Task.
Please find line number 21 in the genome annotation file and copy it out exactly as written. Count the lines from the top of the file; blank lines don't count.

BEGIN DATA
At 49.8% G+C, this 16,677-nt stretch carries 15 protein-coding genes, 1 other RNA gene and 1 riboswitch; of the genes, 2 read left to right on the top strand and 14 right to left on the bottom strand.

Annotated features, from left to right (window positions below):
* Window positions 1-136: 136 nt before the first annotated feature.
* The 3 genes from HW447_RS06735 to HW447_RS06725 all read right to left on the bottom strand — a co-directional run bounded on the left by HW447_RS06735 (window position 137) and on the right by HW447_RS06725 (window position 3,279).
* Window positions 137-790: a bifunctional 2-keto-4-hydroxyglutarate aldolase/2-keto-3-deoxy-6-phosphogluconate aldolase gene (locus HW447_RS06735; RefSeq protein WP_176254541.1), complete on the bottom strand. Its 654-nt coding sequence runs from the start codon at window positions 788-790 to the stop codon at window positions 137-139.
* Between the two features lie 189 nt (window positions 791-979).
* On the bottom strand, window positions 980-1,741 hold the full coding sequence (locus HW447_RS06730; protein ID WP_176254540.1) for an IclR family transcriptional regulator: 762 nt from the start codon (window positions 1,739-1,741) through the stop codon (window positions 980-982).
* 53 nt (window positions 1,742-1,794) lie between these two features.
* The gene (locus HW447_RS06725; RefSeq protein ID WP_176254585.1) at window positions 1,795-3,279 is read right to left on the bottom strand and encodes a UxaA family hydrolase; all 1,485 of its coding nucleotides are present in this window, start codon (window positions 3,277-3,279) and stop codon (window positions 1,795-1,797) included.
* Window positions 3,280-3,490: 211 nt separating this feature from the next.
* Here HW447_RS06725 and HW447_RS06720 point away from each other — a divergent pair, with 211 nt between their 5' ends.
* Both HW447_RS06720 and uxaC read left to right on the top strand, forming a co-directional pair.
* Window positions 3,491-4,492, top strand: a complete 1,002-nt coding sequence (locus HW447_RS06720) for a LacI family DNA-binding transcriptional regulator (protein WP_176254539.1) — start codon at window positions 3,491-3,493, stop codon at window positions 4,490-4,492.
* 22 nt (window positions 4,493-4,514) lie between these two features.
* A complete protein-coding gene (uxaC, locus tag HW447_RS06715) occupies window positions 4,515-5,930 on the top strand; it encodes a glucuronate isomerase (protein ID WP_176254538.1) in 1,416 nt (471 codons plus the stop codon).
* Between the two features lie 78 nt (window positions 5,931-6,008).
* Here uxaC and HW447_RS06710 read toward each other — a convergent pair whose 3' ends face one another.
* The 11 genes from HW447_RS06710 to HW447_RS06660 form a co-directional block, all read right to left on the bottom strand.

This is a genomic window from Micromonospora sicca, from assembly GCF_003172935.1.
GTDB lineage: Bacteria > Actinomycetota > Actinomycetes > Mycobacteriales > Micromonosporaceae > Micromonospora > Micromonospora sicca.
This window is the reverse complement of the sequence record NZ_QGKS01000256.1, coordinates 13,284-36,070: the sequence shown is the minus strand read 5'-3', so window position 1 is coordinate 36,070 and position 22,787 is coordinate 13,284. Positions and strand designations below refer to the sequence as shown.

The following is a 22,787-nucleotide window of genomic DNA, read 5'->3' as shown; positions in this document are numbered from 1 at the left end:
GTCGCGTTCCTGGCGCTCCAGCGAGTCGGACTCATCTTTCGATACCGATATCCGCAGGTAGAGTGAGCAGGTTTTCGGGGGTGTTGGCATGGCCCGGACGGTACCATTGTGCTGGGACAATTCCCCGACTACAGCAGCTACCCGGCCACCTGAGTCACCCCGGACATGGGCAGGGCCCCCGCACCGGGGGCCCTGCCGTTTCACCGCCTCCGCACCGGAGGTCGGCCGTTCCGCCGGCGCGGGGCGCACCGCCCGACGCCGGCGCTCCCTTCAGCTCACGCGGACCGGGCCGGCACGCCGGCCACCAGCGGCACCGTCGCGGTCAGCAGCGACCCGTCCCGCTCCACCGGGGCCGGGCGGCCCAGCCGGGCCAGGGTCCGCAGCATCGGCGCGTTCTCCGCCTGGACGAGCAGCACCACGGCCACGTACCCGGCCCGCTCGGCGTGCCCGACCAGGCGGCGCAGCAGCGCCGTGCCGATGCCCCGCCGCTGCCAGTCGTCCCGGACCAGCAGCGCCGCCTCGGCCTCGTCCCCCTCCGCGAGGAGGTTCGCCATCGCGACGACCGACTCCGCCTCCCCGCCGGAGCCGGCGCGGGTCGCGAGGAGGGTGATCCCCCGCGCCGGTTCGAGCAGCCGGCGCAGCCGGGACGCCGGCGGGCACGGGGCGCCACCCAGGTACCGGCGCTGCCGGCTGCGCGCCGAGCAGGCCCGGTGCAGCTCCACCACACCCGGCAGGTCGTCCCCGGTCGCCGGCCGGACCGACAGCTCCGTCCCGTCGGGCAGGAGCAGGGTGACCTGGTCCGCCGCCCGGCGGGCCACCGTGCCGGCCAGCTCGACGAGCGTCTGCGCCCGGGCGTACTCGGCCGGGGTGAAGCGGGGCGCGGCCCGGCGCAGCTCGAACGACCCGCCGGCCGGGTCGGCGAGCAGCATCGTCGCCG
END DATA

This window is the reverse complement of the sequence record NZ_QGKS01000256.1, coordinates 13,284-36,070: the sequence shown is the minus strand read 5'-3', so window position 1 is coordinate 36,070 and position 22,787 is coordinate 13,284. Positions and strand designations below refer to the sequence as shown.